Vote for the Community Story
I finally finished my novel revision on Saturday, only three days past my end-of-year deadline. At least it’s finished. Next up, finish editing a friend’s novel, do our taxes (ugg) and then back to my novel for a good polish.
Even though I’ve just finished the revision, I actually can’t wait to start from the beginning again. The characters are still alive in my mind, and I’ve been writing down notes of ideas to consider in the next revision. But I’m holding myself back for two reasons: first, I really need to get these other things done, and second, time away from your work helps you see it in a new perspective, see the flaws, the mistakes, the typos spell check won’t find. So, I’m sticking to my guns, but hopefully, it won’t be long until I’m back in that world.
And, it’s the new year (HAPPY NEW YEAR!), and so, time to start the Community Story. I meant to write this on Sunday, then yesterday, but time ran away with me (he’s funny like that).
As a reminder, the Community Story is something that I’ll moderate on this blog but we will all be able to contribute to. Kind of like regular writer prompts, but with a running theme. We’ll start by voting for the story start from the ones submitted by readers (listed below), then, in the comments, you can add your suggestions for what should come next in the story. Each week, I’ll post the next sentence or paragraph for the running story and we can continue to add to it and see where it goes. How fun!
The Community Story is not for future publication outside of this blog. It’s just for fun, something to keep our creative juices flowing. When you’re stuck or need a quick break, you can check here for the latest in the Community Story and add your own next piece.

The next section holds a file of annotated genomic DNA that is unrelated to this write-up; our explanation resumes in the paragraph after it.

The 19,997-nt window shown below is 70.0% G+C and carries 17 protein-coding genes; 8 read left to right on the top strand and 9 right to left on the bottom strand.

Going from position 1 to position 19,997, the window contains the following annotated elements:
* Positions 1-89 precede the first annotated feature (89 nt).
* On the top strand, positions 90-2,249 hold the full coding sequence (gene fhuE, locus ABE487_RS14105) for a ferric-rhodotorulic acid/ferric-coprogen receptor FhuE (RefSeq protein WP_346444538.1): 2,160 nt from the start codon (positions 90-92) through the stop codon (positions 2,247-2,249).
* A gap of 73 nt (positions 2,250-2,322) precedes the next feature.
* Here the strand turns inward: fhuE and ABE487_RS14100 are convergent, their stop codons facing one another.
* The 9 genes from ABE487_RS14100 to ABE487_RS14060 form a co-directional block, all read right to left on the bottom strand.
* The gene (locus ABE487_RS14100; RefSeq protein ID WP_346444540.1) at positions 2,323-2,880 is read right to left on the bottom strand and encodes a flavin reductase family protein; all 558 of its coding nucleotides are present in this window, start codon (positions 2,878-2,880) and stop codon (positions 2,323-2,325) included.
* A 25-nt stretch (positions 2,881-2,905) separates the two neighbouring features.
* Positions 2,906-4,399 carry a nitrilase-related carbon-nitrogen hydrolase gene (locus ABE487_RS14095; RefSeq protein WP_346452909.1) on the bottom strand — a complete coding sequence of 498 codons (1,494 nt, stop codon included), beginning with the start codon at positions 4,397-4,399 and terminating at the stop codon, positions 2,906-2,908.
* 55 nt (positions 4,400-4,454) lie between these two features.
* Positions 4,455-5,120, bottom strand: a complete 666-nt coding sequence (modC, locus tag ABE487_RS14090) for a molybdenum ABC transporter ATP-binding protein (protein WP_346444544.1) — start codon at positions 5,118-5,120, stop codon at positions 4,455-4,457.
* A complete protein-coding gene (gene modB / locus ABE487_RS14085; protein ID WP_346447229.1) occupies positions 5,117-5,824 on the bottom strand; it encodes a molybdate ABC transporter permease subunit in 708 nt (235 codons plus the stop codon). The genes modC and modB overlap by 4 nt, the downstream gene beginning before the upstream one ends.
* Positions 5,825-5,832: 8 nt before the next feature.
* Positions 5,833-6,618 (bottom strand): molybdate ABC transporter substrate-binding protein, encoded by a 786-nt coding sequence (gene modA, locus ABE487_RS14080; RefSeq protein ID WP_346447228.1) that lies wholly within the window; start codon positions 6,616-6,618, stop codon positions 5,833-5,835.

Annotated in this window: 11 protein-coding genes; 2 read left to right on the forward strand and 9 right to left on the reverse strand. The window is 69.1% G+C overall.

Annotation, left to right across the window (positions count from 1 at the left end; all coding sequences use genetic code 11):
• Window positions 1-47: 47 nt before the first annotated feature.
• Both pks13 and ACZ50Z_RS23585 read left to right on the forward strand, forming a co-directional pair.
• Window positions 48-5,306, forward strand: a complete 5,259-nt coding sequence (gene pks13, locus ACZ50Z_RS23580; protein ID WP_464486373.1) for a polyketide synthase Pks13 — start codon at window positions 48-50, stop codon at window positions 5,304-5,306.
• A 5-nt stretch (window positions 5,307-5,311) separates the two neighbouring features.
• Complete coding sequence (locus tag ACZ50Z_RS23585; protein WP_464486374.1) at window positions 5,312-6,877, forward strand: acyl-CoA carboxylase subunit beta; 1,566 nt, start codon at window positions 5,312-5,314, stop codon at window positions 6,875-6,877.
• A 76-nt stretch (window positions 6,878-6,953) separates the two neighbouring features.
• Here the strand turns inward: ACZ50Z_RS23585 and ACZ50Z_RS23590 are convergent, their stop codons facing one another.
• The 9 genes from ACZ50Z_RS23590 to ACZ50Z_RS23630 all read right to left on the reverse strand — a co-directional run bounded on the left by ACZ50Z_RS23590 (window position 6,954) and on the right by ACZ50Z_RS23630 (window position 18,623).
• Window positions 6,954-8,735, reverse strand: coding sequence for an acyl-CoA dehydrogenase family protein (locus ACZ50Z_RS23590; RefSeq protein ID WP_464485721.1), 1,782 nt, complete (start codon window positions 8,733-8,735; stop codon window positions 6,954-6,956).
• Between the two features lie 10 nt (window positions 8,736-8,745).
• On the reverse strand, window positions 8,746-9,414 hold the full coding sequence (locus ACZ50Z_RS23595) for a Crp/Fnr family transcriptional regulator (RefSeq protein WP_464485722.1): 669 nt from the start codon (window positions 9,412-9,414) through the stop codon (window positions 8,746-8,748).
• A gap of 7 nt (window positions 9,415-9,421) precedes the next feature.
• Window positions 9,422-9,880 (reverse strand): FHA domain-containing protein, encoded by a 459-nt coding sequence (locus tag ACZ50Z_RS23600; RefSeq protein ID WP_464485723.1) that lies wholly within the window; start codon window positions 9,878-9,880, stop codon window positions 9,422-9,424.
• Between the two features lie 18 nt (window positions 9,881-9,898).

So, here are our Community Story beginnings. Please vote in the comments.
Thanks to Mand for this entry: It wasn’t the first time Derek had been swimming, but it was the loudest.
Gratitude to Shane for: Bonnie’s eyes flickered open as she laid on her back looking up at the sky. She caught a brief glimpse of a person moving away from a ledge 30 feet above her. Slightly dazed, she was not sure if she had fallen or been pushed, but what she did know was that her back was hurt and her head was throbbing from her fall.
Kudos to Jamie for: Rain spat down the window as he watched his mother’s ‘67 Impala drive away.
Gracias to Jennie Wong for: Sherry fought the urge to drink away her troubles, but it was especially hard given her job as a wine critic.
Merci to Layne for: Erika pulled her hood over her head as she boarded the red line to Bethesda. She drew the note from her pocket, re-reading the instructions for the thousandth time. Who was this man, and what did he want with her? “I should have brought a weapon,” she thought.
Thanks to KC for: Abraham followed the acrid stench to the door at the end of the hall.
And lastely, from me: Sarah knew all about ice. She knew it happened when the air got really cold and your breath turned into smoke. She knew it was hardened water and would melt in the spring. She knew it could make icicles that were as sharp as needles. What she didn’t know, until now, was that a face could be buried in it.